Most people are aware of the immediate effects of a DUI/DWI conviction: a suspended driver’s license, jail time, fines, probation, alcohol and drug classes and the installation of an ignition interlock device or alcohol home monitoring unit. Many people, however, do not consider the below long-term effects of getting a DUI.
Keeping Your Job
If your job involves driving, you may find yourself unemployed when your employer sees your clean driving record tarnished.
Getting a Job
Your permanent criminal record could also affect future employment. Even a first time DUI offense by someone with no other criminal record can have a huge impact on your future ability to obtain certain jobs. Employers are increasingly conducting criminal background checks before hiring an employee, so prospective employers may discover your DUI. This can be embarrassing and may play a factor in a potential employer’s hiring decision.
A DUI conviction may make it difficult to get into college if you are considering applying.
Also, many occupations that involve professional or state licensing or certification may disqualify a potential job applicant. Occupations that include state licensing or certifications include drivers, teachers, doctors and attorneys.
Getting a DUI usually results in a suspension of your driver’s license. In order to reinstate your license you will have to show proof that you have a car insurance policy which satisfies your state’s minimum coverage. In many states, drivers are required to maintain a special type of expensive insurance after being convicted of DUI called SR22. In addition, not all insurance companies offer SR22 so it is likely you would need to shop for a new provider.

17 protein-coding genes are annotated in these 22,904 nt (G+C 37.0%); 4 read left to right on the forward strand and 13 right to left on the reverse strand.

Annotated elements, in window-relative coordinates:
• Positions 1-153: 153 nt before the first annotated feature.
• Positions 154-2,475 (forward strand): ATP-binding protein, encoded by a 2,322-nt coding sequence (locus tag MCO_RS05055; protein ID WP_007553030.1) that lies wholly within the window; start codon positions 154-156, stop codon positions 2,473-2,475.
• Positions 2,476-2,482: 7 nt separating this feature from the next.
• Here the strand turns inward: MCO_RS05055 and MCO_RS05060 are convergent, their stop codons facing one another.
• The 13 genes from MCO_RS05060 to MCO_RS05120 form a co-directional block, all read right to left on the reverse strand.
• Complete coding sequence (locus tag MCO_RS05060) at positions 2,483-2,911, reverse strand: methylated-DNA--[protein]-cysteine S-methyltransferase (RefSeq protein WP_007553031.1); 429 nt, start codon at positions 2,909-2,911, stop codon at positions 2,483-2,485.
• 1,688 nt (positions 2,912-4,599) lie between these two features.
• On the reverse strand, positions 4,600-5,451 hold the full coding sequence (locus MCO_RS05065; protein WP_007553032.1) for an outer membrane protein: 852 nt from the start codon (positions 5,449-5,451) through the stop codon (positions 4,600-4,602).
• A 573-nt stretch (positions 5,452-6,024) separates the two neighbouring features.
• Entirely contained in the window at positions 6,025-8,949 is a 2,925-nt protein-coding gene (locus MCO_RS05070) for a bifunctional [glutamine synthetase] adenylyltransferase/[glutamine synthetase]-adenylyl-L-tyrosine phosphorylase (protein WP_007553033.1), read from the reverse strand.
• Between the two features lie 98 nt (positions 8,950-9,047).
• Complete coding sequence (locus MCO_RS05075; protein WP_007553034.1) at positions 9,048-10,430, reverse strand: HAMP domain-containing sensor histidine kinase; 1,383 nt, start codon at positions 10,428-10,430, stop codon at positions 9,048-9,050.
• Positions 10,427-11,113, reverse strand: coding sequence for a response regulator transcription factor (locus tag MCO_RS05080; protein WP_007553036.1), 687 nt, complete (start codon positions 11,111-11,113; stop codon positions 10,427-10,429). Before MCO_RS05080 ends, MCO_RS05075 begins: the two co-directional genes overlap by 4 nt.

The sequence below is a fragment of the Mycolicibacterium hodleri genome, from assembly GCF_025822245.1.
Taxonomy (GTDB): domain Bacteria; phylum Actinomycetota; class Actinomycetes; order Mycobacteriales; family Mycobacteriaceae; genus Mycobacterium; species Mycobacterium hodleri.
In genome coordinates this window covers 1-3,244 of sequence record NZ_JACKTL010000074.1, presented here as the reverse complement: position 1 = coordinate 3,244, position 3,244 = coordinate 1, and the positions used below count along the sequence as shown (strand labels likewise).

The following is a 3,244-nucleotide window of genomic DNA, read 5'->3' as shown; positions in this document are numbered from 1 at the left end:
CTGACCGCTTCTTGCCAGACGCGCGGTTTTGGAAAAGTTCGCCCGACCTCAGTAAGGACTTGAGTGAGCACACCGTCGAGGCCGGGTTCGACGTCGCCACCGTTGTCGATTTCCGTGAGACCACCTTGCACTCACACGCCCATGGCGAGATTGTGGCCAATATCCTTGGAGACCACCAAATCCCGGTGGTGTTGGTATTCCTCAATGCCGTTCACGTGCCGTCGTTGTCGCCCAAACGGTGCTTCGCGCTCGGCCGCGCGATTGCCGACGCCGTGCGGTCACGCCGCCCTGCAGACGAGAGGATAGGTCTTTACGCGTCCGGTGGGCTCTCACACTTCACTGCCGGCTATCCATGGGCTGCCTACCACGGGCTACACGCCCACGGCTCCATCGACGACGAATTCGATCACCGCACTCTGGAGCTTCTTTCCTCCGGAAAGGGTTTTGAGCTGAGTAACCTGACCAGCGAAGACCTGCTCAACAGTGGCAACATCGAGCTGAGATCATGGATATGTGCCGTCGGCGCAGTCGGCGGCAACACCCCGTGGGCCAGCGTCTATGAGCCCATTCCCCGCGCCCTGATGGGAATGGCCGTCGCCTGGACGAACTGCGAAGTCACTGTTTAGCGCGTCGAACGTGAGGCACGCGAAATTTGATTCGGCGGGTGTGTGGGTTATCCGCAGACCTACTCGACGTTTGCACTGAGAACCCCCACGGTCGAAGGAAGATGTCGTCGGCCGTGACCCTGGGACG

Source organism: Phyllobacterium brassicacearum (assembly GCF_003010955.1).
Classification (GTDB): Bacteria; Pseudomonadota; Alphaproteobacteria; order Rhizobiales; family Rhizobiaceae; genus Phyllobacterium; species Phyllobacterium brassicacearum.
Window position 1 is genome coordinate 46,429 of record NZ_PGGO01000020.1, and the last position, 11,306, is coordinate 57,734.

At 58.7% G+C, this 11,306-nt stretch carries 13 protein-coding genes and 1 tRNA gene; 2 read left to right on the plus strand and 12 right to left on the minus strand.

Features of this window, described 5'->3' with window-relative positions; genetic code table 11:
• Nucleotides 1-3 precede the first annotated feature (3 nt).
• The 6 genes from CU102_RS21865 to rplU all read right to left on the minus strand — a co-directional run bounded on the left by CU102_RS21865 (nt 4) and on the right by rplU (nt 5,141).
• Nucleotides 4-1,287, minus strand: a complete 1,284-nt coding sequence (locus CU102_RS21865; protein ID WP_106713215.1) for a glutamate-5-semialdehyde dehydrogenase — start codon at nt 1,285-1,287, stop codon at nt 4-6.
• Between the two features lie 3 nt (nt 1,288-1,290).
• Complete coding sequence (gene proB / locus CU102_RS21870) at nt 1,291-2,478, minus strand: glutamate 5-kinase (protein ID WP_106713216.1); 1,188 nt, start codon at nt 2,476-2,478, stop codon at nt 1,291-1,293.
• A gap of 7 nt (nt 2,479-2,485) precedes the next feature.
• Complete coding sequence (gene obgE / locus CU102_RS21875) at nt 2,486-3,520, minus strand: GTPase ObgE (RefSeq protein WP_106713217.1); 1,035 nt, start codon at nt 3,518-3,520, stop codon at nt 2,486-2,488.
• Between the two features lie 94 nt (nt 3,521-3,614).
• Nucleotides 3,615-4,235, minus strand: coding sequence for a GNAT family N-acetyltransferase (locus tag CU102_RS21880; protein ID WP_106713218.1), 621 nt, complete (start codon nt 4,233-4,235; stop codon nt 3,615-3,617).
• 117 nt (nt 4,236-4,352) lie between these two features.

As a result of a DUI, you may also be classified as a high-risk driver. This means your current insurance company may cancel your policy or require you to pay additional fees for a new policy. For example, many companies charge convicted DUI offenders two to three times more for coverage—and in many cases, it will be years before your rates will be reduced.
Your Personal Life
You may have to deal with upset spouses, family members and friends. They may lose some trust in your ability to be responsible and make smart decisions. It can be an emotional rollercoaster of embarrassment and uncertainty.
A DUI conviction can affect the way that people view you. Regardless of your circumstances, some people may assume you have a drinking problem.
Your Criminal Background Check
In many states a DUI conviction with factors such a prior DUI/DWI conviction, high-level blood alcohol content (BAC), child endangerment, property damage, or bodily injury may be considered a felony. That felony will permanently stay on your criminal record. Even if your DUI conviction is a misdemeanor, many states will not allow them to be expunged, regardless of how much time has passed since the conviction. As you’ve already read, employers doing a background check will find out you’ve been convicted of a DUI. You may not know that many volunteer organizations and potential landlords also run background checks and will be able to see your conviction.
The Effects of a Felony
If your DUI conviction is a felony, you may lose several personal liberties, such as your right to vote, purchase a firearm and obtain a passport. You may also be ineligible for any future government assistance, including federal housing; and, if you are not a U.S. citizen, you may face deportation.
The best way to avoid the above long-term effects of a DUI is to not drink and drive. If you have already been arrested for a DUI, contact an attorney to understand your rights and the laws in your state.